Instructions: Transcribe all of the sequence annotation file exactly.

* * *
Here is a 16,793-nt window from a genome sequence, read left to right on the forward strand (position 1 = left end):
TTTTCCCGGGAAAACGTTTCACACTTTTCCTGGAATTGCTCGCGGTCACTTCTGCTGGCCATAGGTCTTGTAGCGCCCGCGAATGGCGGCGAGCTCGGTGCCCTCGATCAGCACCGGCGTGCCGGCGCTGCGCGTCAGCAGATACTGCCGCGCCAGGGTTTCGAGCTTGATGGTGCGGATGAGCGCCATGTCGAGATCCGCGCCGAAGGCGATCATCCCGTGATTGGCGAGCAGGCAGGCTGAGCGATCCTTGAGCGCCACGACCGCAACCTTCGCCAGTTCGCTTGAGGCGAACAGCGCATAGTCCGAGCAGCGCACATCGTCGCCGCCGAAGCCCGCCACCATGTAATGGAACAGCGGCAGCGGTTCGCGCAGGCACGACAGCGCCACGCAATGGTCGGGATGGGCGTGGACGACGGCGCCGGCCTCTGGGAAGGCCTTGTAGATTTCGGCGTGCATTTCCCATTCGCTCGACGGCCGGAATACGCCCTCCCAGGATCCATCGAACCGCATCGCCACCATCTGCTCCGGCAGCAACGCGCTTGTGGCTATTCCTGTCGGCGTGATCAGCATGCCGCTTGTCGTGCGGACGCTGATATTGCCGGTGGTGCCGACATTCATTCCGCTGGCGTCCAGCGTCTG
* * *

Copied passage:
Here is a 16,793-nt window from a genome sequence, read left to right on the forward strand (position 1 = left end):
TTTTCCCGGGAAAACGTTTCACACTTTTCCTGGAATTGCTCGCGGTCACTTCTGCTGGCCATAGGTCTTGTAGCGCCCGCGAATGGCGGCGAGCTCGGTGCCCTCGATCAGCACCGGCGTGCCGGCGCTGCGCGTCAGCAGATACTGCCGCGCCAGGGTTTCGAGCTTGATGGTGCGGATGAGCGCCATGTCGAGATCCGCGCCGAAGGCGATCATCCCGTGATTGGCGAGCAGGCAGGCTGAGCGATCCTTGAGCGCCACGACCGCAACCTTCGCCAGTTCGCTTGAGGCGAACAGCGCATAGTCCGAGCAGCGCACATCGTCGCCGCCGAAGCCCGCCACCATGTAATGGAACAGCGGCAGCGGTTCGCGCAGGCACGACAGCGCCACGCAATGGTCGGGATGGGCGTGGACGACGGCGCCGGCCTCTGGGAAGGCCTTGTAGATTTCGGCGTGCATTTCCCATTCGCTCGACGGCCGGAATACGCCCTCCCAGGATCCATCGAACCGCATCGCCACCATCTGCTCCGGCAGCAACGCGCTTGTGGCTATTCCTGTCGGCGTGATCAGCATGCCGCTTGTCGTGCGGACGCTGATATTGCCGGTGGTGCCGACATTCATTCCGCTGGCGTCCAGCGTCTG